As the COVID-19 pandemic enters its third year and the Omicron variant looms, the consequences of inequitable global vaccine distribution and delivery weigh heavily. “It’s a disturbing reflection on the state of the world when the availability of potentially life-saving vaccines is divided between those that have a lot of it and those that don’t even have a drop,” says Muhammad Pate, a Harvard University public health expert, and former Global Director for Health, Nutrition, and Population at the World Bank.
In many lower- and middle-income countries, vaccine stocks are low, placing the jab out of reach for many eager to get it. In higher-income nations with ample vaccine supplies, vaccine hesitancy has set in. Cheryl Cohen, an epidemiologist at the University of the Witwatersrand in South Africa, notes that South Africa now has ready access to COVID-19 shots, but as of late November, only 34% adults were fully vaccinated. “The challenge now is much more hesitancy than availability,” she says.
While there are many explanations for these situations, one is often overlooked: the concept of value. Whether for COVID-19 vaccines, or influenza, measles, and other illnesses, the global public health community has not agreed on a standard by which to value the total economic and social benefit of vaccines. Mark Jit, an epidemiologist at the London School of Hygiene and Tropical Medicine, says that with COVID-19, “It's very clear that the benefits of a vaccine are not purely health. They allow countries to relax some of these measures that have a big impact on the economy, but also on people's ability to live normal lives.”
Jit and other researchers worldwide are working to develop metrics that take into account the broader socioeconomic, regional and global benefits of vaccination. Given that most policy decisions involve some form of cost-benefit analysis, revaluing vaccines could raise their priority in the global public health agenda, and thus boost their development, distribution and uptake worldwide.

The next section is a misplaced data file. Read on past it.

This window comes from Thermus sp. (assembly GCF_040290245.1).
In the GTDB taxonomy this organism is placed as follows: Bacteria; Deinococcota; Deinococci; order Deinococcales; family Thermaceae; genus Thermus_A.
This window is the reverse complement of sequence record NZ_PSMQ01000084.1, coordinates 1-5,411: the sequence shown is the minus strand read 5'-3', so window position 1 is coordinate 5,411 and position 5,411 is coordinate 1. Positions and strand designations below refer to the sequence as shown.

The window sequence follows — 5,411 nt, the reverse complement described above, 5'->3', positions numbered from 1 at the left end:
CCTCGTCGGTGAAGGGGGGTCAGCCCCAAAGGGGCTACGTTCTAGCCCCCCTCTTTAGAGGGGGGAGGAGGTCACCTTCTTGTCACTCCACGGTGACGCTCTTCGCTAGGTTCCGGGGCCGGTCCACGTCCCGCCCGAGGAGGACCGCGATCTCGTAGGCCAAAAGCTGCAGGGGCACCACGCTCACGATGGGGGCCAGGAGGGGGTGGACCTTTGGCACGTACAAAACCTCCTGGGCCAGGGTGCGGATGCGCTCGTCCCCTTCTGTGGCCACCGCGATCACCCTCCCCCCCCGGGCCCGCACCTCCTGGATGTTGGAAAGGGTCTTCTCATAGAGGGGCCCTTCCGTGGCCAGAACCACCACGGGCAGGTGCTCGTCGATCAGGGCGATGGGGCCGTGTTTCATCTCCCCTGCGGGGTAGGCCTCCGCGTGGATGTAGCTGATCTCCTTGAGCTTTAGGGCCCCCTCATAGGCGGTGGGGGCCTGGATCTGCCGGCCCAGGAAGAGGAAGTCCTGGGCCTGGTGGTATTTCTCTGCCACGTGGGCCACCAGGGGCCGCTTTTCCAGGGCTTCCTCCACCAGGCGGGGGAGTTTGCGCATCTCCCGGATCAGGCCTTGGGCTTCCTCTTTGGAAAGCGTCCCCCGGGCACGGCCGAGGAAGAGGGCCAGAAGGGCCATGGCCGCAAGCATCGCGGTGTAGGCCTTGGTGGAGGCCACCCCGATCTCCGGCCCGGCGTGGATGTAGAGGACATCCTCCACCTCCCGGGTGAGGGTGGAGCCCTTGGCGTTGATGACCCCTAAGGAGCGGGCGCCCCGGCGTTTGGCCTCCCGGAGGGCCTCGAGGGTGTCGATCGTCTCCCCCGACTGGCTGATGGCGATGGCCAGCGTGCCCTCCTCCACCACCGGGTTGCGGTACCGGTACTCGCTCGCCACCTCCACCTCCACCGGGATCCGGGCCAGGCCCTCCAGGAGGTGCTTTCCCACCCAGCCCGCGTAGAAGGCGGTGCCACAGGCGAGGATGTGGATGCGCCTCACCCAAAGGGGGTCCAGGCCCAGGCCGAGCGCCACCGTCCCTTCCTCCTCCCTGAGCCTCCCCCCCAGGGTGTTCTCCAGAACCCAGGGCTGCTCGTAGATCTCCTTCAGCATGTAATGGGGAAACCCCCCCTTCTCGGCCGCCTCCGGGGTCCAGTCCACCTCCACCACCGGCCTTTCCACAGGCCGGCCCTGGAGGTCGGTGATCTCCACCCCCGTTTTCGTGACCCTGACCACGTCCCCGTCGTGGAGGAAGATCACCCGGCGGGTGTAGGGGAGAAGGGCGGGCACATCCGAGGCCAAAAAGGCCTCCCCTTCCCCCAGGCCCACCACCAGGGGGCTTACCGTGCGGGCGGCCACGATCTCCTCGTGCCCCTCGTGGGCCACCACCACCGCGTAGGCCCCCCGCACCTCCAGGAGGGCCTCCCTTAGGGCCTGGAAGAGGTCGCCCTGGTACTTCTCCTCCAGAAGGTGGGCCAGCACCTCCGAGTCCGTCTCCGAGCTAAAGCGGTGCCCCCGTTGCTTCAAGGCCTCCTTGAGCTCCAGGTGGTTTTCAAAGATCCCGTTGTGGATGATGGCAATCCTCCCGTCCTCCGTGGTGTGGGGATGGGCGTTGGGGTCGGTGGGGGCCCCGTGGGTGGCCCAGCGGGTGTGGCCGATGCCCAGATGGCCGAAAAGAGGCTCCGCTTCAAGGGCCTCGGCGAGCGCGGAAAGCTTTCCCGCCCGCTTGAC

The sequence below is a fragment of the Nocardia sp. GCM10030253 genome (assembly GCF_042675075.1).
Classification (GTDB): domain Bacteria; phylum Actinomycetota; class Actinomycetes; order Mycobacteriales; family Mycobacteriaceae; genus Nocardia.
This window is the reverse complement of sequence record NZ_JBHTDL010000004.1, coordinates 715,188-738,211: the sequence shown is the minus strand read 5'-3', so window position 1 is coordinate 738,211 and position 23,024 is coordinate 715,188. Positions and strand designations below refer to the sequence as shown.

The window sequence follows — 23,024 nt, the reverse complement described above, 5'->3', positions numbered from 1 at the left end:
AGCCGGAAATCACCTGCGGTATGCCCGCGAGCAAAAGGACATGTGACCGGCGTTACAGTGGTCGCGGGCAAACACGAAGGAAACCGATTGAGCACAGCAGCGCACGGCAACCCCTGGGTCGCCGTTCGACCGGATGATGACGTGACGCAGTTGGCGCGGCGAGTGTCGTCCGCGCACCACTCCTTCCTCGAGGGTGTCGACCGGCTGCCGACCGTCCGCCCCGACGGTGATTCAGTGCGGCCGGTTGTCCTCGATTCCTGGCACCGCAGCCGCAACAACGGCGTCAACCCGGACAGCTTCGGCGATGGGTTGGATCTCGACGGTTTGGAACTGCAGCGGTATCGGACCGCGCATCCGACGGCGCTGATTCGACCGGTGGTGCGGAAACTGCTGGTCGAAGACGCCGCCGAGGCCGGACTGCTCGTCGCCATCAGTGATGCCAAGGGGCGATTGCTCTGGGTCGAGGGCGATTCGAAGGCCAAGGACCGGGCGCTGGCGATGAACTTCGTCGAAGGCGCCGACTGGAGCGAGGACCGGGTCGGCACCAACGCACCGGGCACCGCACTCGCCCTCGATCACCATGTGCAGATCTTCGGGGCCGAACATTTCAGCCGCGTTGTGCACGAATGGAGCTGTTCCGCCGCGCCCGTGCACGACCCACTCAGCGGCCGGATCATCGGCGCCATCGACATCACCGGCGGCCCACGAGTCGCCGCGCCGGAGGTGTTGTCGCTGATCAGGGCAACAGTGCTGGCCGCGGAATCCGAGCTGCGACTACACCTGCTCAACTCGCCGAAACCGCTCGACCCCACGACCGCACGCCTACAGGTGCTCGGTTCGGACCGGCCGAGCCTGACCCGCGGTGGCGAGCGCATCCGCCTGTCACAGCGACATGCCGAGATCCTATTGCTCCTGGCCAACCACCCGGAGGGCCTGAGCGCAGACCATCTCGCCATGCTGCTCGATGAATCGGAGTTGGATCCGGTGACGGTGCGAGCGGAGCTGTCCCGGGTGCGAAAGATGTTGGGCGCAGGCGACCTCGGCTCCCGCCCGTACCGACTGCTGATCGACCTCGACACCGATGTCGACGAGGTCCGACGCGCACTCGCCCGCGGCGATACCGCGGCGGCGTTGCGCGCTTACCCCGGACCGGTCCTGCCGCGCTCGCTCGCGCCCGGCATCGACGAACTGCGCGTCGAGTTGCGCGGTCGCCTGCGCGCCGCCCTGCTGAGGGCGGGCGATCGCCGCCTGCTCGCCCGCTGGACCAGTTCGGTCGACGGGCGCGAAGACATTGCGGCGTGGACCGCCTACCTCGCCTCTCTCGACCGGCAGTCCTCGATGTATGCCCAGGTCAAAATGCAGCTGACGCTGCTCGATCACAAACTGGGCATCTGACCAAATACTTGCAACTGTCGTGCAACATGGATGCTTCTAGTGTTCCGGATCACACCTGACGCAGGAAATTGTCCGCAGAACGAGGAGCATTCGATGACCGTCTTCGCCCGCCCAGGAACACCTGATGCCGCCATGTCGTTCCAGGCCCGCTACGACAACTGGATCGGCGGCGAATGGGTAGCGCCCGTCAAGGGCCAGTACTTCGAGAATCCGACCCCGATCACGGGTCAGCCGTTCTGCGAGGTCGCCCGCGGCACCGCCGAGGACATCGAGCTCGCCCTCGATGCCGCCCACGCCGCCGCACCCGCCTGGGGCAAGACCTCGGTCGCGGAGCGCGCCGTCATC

Not just a matter of life and death
The impact of infectious diseases are most commonly measured by deaths and hospitalizations, and the perceived success of a vaccine is largely dependent on how it reduces those numbers. But deaths and hospitalizations alone do not capture the full burden of an infectious disease. Non-lethal infections carry costly consequences as well. In South Africa, Cohen notes, roughly 20% of the population develops symptomatic flu every season. “With all of those mild infections, there is absenteeism from work and school, and there are people who are unemployed, but taken away from whatever activity they might be doing to contribute to the family well-being,” she says.
By overlooking the combined consequences of milder cases, standard measures can understate the real impact of a disease—and the value of a vaccine to mitigate it. That, in turn, can influence decisions about which vaccines to invest in, and how and where to deploy them.
Quantifying the broader impacts of vaccination can be challenging, but Maddalena Ferranna at Harvard School of Public Health sees clear indicators of benefit. “Typically, vaccinated children have better educational attainment; they attend school more frequently, and they perform better on tests,” she says. Caring for sick children, she adds, also puts a burden on families, including missed work and the potential for parents to get sick themselves.